Thursday, February 21, 2019

85 South brings their podcast to the N. Chs PAC on Sun. March 31

Tickets on sale Fri. Feb. 22 at 10 a.m.

Posted by Connelly Hardaway on Thu, Feb 21, 2019 at 3:55 PM

These comedians can sing. Even if it is about roaches. - PROVIDED
  • Provided
  • These comedians can sing. Even if it is about roaches.
The 85 South Comedy Show, a podcast and live show, got its start in Steve Harvey's studio. And as they tell it, they got kicked out. Now D.C. Young Fly, Karlous Miller, and Chico Bean are taking their show wherever they can, including to the North Charleston Performing Arts Center. Tickets for their Sun. March 31 show go on sale this Fri. Feb. 22 at 10 a.m. They start at $35 and can be purchased online.

You can catch full episodes of 85 South online at 85southshow.com and listen to some of their, err, hit singles on Spotify. Songs include "Everybody has Roaches (feat. Fat and Paid)," "Black People Sing Too Long," and "Crip Walking."

And as goofy as these guys may be, their singing voices are pretty damn good — you may find yourself joining into the catchiness of the chorus of "Everybody has Roaches." Or maybe that's just us.
Event Details 85 South
@ North Charleston Performing Arts Center
5001 Coliseum Drive
North Charleston, SC
When: Sun., March 31, 7 p.m.
Price: $35+
Buy from Ticketmaster
Festivals + Events

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Vani Hari a.k.a. The Food Babe brings new book, Feeding You Lies, to Blue Bicycle this Sat. Feb. 23

The truth behind the food industry

Posted by Connelly Hardaway on Thu, Feb 21, 2019 at 1:00 PM

Vani Hari wants us to start asking: "What's in our food?" - PROVIDED
  • Provided
  • Vani Hari wants us to start asking: "What's in our food?"
Author and popular Instagram personality, Vani Hari, has been investigating the "food industry's playbook" for years now — diving deep into the chemicals and additives found in common pantry items and debunking myths about what is and isn't "good" for us. Now, she's got a brand spankin' new book out, Feeding You Lies, that offers readers tools for, well, mentally digesting what it is we put into our bodies every day.

Join Hari at Blue Bicycle Books this Sat. Feb. 23 at 3 p.m. for a free talk and book signing of Feeding You Lies.

If you don't follow Hari on Instagram, you may be familiar with some of her campaigns, like the one she launched to investigate Subway's use of the chemical Azodicarbonamide, used to make yoga mats and shoe rubber. You can find the full list of Hari's investigations online, where she looks at everything from potentially carcinogenic toothpaste to the concept of detoxing.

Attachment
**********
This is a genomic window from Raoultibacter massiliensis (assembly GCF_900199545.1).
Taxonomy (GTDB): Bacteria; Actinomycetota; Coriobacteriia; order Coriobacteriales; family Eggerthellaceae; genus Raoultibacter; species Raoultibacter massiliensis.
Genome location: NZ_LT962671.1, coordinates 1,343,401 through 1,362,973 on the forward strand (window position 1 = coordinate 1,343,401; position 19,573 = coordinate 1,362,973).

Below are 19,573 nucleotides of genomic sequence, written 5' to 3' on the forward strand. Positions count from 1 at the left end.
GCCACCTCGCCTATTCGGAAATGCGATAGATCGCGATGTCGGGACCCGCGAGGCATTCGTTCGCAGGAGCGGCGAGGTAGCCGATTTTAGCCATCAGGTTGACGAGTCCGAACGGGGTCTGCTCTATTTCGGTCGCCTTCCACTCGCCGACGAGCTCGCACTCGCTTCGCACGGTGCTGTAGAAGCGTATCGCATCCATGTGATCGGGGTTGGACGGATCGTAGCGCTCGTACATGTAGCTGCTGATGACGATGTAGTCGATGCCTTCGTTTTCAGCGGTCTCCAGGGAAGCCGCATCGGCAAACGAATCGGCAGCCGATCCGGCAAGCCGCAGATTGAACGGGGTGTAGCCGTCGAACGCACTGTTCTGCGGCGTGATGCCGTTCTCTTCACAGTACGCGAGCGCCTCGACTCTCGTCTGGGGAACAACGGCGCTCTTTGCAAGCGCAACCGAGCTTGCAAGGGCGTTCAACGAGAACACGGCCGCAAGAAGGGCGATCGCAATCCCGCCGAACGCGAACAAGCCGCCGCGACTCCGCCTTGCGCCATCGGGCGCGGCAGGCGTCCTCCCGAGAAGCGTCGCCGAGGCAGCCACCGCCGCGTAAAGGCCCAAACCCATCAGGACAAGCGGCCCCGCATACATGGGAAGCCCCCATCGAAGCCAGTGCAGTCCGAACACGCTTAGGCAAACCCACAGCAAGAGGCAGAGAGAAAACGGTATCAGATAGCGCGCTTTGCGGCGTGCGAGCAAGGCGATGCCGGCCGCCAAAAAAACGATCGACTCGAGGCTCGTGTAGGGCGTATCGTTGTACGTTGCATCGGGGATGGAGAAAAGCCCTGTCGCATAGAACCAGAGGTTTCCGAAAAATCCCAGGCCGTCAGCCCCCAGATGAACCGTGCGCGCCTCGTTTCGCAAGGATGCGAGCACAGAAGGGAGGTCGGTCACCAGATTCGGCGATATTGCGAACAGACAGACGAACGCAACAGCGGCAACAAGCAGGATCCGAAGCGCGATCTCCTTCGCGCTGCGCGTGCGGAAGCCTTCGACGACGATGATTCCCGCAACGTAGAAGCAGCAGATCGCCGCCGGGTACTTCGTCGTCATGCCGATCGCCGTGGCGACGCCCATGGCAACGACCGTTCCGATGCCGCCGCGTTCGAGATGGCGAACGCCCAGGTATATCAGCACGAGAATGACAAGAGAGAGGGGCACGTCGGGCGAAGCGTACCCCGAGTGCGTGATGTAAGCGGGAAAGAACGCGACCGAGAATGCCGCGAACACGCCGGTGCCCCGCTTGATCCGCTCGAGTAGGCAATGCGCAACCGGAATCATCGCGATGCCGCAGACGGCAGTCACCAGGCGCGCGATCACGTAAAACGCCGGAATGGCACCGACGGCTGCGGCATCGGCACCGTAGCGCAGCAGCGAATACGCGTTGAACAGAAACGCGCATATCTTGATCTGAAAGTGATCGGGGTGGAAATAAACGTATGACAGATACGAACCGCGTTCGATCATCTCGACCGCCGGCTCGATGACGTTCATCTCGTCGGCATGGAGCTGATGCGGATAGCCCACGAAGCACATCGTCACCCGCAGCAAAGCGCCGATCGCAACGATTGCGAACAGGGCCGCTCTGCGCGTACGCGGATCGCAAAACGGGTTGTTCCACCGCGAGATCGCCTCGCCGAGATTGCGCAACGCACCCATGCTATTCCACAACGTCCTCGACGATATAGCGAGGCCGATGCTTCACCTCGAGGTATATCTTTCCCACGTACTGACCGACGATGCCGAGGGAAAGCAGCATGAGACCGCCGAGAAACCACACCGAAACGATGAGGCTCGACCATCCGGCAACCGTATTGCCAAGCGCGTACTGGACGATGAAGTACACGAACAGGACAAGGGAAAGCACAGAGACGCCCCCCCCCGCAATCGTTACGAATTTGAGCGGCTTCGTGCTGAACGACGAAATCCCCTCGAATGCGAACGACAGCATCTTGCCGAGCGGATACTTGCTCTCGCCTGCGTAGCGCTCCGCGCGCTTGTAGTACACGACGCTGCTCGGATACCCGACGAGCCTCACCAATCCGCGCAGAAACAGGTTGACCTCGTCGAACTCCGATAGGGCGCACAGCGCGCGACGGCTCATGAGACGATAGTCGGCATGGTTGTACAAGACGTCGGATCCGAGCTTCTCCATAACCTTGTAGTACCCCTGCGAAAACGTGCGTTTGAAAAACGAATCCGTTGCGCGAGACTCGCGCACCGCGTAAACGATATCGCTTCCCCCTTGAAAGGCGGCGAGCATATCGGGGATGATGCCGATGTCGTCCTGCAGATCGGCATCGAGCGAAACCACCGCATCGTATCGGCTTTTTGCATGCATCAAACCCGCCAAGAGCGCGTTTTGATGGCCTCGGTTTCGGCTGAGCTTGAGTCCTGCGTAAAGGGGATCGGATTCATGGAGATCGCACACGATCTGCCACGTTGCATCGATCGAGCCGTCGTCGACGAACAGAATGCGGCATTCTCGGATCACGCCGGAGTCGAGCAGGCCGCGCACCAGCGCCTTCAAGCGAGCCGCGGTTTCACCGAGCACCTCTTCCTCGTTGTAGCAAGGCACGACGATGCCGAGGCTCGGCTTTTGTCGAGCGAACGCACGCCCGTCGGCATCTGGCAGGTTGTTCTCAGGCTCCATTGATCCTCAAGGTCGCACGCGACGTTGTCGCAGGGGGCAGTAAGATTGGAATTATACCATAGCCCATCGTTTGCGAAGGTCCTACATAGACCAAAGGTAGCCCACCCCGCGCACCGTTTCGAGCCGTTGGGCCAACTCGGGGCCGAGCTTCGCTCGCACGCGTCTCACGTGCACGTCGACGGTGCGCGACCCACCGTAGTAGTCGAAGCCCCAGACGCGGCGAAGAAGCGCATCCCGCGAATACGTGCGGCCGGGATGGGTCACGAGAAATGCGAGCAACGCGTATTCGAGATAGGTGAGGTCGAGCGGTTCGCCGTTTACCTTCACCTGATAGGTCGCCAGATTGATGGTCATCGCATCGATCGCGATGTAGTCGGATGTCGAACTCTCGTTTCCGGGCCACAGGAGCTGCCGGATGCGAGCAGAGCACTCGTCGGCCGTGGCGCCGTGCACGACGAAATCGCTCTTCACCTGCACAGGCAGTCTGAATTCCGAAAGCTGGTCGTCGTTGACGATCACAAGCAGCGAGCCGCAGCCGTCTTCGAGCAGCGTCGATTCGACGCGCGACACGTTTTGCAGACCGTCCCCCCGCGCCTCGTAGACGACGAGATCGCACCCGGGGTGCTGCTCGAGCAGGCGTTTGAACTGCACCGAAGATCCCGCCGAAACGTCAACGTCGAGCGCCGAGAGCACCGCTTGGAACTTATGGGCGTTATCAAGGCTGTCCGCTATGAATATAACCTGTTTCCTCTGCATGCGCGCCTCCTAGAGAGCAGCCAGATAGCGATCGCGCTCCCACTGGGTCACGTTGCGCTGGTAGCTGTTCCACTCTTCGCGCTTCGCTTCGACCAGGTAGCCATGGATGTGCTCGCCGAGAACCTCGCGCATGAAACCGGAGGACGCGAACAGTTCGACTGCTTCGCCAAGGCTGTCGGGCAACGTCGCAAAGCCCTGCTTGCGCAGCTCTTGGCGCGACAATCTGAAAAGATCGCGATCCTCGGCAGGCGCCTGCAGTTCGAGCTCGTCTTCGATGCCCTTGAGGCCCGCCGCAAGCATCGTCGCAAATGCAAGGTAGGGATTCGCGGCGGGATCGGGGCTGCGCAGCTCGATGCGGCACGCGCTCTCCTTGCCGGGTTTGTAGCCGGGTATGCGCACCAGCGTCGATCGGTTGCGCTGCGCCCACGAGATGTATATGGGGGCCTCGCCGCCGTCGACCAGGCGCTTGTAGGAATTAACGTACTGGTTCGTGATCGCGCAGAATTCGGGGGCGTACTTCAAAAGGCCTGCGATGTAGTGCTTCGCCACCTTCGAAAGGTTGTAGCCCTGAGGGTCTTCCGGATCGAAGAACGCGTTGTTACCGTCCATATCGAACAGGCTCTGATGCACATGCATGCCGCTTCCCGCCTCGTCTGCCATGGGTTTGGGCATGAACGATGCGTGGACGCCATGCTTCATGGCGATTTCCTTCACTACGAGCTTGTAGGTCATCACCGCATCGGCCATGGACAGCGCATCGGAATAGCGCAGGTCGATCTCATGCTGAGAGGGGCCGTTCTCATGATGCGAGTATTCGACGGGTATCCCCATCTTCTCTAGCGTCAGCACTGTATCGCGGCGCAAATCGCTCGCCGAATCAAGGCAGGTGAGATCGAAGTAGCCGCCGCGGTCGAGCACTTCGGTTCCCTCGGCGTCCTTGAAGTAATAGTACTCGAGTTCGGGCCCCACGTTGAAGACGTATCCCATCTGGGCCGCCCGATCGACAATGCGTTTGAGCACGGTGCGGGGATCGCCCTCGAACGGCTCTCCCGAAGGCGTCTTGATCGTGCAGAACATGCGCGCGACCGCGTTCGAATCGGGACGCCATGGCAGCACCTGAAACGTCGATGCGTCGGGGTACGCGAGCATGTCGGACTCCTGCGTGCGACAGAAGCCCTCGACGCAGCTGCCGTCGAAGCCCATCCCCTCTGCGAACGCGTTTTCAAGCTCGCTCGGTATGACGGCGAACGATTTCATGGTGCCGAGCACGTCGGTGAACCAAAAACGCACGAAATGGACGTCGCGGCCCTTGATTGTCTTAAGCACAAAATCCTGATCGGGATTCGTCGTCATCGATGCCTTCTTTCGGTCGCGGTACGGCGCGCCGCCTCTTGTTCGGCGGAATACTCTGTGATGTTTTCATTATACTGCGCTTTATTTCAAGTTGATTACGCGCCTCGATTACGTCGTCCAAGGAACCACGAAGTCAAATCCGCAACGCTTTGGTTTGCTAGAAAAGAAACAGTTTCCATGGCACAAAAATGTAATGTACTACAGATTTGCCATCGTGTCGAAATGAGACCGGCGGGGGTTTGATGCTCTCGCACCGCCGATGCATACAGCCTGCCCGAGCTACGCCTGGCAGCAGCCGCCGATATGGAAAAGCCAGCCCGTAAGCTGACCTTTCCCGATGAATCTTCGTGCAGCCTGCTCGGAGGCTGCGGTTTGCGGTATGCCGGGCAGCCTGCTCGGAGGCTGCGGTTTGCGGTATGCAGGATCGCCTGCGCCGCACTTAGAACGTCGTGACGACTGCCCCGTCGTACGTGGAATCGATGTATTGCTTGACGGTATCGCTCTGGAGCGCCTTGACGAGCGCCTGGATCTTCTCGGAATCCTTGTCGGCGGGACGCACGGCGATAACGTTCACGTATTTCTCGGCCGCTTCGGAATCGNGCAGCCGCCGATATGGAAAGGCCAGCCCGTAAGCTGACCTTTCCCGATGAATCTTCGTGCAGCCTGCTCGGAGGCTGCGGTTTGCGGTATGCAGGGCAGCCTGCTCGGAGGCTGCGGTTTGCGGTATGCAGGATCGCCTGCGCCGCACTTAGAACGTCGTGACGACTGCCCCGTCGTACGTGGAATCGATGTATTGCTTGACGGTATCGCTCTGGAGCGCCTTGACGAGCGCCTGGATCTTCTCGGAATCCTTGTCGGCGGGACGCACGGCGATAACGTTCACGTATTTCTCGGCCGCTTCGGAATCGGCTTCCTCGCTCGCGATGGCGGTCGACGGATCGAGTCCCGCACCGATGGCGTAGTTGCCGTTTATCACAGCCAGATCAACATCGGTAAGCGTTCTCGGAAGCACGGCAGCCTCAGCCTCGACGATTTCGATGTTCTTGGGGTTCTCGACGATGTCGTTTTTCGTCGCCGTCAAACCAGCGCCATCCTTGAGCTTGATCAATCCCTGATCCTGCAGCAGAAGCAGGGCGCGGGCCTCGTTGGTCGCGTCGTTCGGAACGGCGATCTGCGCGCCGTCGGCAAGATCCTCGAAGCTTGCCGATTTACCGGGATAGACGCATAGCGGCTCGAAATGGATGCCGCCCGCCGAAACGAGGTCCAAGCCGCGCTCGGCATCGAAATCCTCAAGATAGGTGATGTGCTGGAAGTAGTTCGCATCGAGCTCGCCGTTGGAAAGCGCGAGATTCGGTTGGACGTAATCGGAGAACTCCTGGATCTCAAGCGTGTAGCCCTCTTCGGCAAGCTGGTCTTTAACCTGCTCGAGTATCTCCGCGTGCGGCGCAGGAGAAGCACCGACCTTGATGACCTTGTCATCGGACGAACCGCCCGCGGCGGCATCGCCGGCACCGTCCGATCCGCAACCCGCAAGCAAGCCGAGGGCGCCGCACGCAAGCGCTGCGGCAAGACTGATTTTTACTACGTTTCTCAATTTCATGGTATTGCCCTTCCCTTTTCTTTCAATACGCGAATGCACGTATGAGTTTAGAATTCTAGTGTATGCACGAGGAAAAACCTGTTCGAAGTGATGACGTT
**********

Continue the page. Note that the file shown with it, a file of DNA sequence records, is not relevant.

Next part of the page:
"The reason I wrote Feeding You Lies is so that we can become aware as normal citizens of the tactics the food industry uses to sell their products," says Hari. "Their number one goal is profit. Additives were invented to improve the bottom line of the food industry."

Hari tackles trendy diets — from the keto diet to living "gluten free" — and warns against buying into the hype around new products that seem healthy. "The food industry is always looking for those trends. There's a whole billion dollar industry of gluten free products, but they're made with the same processed ingredients and really aren't healthy," says Hari.

feedingyoulies_paperback-book.png
So who can we trust? Hari has what she calls her "food advisory council," made up of nonprofit organizations like the Center for Food Safety, Friends of the Earth, Consumers Union, and more.

And when it comes down to it, you can be your own food investigator when you ask three simple questions during meal time. Hari says these questions will help us become more intuitive eaters. Next time you're about to dig into your sad desk lunch, ask yourself:

1. What are the ingredients? "You have to know every single ingredient you're eating to take back control of your health," says Hari. "If you don't understand an ingredient it, research it."

2. Are these ingredients nutritious? "If you're making a salad that has kale, spinach, apples, beans, chicken — you can use common sense, every one is healthy, comes from nature. If you're eating an Oreo, the majority of the ingredients are refined flour and sugar and those things don't have nutrition."

3. Where did these ingredients come from? "We are what we eat," says Hari. "It's important to know where we are getting our food from."

Learn more about The Food Babe online at foodbabe.com.


Event Details Feeding You Lies
@ Blue Bicycle Books
420 King St.
Downtown
Charleston, SC
When: Sat., Feb. 23, 3 p.m.
Price: Free to attend
Books + Poetry

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Monday, February 18, 2019

Lowcountry Local First hopes its Community Business Academy will help cultivate local entrepreneurs

"The current entrepreneurial ecosystem does not provide equitable opportunity — and we must change that.”

Posted by Connelly Hardaway on Mon, Feb 18, 2019 at 3:47 PM

The first Community Business Academy will held in the newly renovated Deans building on Reynolds Avenue - PROVIDED
  • Provided
  • The first Community Business Academy will held in the newly renovated Deans building on Reynolds Avenue
Last week Lowcountry Local First announced a new initiative, Good Enterprises, as part of the nonprofit's mission to "cultivate an economy anchored in local ownership." Good Enterprises joins LLF's other local initiatives, Good Business and Good Farming.

A press release explains what LLF hopes for Good Enterprises: "Good Enterprises will be a catalyst for reshaping the region’s entrepreneurial ecosystem to one that provides equitable opportunity for business ownership, in order to transform lives and communities."